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[Discuss] vnc

> From: Dan Ritter [mailto:dsr at]
> Even though I agree with all this, I have to point out that many
> experiments have concluded that English sentences contain about 1.1 bits
> of entropy per character, and so it is not completely unreasonable to
> create and memorize a 120 character sentence to use as a password.

I wouldn't attempt to measure entropy on a per-character basis, unless you're randomly generating characters.  For example, if given the characters "charact" I bet you'll be able to predict the next character "e."  And if you're randomly selecting words, the number of characters are variable.  And if you're *non* randomly selecting words that are related to each other (such as a sentence) then the measurement of entropy becomes even more vague, and more variable.  Any estimate such as "1.1 bits per character" is very likely to be imprecise and inaccurate.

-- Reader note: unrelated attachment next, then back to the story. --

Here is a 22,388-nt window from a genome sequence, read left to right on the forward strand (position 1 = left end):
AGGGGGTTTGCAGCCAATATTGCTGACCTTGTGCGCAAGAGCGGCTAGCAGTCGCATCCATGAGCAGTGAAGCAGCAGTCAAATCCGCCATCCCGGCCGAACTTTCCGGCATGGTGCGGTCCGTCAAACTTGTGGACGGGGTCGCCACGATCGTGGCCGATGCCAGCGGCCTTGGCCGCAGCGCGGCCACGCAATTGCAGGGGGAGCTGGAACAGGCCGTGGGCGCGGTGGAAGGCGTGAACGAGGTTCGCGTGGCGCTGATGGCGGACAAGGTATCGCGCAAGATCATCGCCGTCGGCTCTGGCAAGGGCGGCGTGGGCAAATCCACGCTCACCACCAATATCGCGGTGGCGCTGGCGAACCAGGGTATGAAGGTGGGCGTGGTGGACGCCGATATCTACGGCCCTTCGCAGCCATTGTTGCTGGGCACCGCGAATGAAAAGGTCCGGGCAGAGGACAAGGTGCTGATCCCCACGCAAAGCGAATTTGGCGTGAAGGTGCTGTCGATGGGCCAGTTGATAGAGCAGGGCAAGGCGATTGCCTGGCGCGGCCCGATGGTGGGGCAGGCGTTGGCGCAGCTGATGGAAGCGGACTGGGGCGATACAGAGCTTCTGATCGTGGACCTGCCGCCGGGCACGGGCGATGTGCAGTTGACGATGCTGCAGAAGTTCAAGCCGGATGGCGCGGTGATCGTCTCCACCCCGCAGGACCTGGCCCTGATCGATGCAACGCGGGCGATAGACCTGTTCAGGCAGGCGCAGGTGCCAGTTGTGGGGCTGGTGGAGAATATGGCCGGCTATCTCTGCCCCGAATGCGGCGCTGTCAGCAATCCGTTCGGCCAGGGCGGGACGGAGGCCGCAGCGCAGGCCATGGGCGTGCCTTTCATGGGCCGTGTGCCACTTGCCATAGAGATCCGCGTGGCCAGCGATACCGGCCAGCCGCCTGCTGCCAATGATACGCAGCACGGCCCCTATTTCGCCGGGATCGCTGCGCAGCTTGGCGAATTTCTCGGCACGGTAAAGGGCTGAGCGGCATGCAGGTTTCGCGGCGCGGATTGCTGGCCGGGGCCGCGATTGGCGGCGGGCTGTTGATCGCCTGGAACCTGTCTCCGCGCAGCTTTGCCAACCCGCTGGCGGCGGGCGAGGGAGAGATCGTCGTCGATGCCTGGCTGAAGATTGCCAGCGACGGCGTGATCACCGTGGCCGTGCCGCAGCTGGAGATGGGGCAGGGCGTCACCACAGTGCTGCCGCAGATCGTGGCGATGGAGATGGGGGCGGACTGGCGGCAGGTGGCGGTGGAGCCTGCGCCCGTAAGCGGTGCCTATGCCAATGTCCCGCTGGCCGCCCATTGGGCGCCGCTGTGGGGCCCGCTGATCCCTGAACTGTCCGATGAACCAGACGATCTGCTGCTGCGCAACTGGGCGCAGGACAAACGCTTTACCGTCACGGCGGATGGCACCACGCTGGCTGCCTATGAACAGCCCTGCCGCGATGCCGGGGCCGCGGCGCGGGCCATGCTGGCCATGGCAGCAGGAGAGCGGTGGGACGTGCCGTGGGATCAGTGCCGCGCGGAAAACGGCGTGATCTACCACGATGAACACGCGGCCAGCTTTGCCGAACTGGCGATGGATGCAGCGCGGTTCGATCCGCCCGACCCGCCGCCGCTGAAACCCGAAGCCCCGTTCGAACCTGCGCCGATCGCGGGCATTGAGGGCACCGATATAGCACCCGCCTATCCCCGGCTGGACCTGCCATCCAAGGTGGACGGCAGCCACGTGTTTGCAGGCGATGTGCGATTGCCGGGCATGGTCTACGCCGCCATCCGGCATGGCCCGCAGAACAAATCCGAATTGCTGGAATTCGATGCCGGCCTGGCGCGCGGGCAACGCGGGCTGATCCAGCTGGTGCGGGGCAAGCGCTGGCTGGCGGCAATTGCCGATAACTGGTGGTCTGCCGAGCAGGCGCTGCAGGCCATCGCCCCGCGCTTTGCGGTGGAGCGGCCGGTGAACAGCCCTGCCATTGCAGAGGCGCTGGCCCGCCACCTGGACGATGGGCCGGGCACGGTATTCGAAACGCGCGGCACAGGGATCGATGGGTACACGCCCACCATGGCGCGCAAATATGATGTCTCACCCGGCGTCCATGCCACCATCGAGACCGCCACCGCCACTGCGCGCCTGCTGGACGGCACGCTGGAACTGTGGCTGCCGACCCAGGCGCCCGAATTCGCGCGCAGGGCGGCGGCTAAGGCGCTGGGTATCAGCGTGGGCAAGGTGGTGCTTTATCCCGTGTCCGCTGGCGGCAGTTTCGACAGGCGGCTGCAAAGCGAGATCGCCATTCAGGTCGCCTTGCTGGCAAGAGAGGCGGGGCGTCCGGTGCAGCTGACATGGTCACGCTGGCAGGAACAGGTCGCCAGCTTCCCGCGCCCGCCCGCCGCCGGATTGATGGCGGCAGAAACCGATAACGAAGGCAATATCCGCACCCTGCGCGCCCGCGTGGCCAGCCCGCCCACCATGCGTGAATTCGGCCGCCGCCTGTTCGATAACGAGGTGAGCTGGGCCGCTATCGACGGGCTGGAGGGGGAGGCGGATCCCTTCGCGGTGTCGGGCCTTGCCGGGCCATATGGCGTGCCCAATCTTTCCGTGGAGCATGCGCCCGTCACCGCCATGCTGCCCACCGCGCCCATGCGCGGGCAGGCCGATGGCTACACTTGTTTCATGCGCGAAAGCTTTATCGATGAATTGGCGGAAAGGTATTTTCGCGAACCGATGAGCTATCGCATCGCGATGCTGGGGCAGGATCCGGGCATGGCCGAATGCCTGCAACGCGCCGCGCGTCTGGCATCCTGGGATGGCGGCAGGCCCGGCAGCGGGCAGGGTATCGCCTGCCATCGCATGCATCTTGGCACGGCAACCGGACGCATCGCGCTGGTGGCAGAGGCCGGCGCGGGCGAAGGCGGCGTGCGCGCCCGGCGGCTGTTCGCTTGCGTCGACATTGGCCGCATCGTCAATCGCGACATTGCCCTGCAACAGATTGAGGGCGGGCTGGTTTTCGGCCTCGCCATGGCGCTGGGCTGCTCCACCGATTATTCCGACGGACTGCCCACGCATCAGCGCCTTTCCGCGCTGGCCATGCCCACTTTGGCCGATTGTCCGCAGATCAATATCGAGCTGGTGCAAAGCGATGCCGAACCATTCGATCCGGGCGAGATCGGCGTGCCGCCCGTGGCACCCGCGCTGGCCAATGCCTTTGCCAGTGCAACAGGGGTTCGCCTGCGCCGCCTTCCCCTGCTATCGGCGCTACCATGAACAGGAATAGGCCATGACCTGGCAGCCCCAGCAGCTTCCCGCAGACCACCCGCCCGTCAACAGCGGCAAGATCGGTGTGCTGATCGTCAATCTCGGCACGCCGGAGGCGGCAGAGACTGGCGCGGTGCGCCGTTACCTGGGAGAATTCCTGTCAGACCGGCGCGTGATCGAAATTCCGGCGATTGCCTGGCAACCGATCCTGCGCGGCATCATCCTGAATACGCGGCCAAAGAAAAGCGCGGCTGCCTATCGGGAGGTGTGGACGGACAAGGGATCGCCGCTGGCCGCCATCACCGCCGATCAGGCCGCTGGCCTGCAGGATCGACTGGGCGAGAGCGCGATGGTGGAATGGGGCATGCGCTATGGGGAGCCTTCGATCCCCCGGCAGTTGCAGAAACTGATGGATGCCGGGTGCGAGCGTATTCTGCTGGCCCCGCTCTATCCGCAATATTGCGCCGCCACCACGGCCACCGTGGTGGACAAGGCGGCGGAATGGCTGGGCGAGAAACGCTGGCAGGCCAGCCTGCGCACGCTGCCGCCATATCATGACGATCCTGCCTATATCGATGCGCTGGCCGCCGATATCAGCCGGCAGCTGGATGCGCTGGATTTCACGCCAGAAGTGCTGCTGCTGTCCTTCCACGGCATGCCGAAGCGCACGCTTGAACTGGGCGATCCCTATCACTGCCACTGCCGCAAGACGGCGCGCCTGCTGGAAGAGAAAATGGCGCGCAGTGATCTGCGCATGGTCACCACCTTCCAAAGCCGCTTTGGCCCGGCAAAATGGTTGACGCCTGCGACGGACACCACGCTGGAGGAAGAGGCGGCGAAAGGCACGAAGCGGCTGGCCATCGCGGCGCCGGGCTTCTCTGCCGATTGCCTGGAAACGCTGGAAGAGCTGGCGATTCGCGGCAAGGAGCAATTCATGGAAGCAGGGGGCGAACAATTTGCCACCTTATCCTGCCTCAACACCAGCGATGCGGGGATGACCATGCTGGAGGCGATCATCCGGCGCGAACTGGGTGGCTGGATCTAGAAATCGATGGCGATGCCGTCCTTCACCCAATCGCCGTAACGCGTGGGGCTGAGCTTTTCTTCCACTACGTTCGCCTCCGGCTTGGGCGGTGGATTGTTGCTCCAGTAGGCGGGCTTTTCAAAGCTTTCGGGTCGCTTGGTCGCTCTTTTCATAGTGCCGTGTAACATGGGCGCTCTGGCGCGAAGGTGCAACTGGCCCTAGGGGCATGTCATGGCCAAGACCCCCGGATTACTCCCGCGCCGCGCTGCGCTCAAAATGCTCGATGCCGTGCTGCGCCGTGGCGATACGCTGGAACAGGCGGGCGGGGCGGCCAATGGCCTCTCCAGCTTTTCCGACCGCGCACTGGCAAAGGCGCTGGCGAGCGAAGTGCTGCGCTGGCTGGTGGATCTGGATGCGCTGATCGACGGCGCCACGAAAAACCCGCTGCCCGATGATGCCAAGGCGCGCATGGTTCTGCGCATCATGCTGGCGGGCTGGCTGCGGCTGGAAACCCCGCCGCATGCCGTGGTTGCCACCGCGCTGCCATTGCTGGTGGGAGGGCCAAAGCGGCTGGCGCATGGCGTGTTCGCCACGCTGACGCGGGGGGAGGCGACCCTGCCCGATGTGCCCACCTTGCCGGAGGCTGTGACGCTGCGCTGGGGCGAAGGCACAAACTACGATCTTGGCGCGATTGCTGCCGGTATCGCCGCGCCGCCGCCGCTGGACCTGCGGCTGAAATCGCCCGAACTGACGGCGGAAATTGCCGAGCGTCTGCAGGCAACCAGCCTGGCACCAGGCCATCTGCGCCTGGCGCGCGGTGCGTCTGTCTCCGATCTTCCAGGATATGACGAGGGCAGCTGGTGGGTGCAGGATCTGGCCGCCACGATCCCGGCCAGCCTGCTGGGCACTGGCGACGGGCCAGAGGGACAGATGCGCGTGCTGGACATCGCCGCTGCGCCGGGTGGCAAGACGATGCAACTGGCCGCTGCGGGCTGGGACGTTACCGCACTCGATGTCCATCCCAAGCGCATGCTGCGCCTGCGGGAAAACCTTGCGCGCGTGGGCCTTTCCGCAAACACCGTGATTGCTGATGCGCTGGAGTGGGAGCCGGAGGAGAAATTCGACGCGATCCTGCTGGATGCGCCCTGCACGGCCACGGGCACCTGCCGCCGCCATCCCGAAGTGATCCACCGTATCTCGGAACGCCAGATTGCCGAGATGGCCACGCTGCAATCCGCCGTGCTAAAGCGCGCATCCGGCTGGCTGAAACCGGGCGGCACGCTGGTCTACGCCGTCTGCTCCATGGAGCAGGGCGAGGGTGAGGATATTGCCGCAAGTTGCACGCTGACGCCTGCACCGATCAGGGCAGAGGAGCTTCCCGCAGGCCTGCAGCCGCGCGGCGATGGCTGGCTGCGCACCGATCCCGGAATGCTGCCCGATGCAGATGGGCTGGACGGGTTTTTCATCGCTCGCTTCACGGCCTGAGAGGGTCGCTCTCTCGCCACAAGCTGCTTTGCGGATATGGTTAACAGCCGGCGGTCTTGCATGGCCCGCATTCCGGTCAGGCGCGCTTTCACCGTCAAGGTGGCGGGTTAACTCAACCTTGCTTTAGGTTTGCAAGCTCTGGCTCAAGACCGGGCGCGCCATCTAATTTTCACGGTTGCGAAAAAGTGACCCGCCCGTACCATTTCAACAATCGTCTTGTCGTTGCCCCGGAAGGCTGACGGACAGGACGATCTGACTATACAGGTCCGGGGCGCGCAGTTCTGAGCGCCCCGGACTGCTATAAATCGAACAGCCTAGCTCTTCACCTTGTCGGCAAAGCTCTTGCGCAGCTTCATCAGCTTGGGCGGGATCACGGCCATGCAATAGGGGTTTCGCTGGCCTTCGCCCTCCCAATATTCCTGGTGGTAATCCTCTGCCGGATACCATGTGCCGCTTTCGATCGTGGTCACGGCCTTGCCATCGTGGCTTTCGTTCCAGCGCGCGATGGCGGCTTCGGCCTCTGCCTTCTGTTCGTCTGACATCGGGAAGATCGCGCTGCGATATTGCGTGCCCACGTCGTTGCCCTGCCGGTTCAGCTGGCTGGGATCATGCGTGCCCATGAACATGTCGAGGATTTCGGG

If you randomly select words from a word list (See the General Service List there are 2,284 words in the list, which means about 11 bits of entropy per randomly selected word.  If you randomly string together 11 words, it's 122 bits of entropy .  I actually wrote something specifically for this purpose. 

122 bits of entropy is generally good enough, and with a little effort and repetition, most people can memorize 11 randomly selected words.

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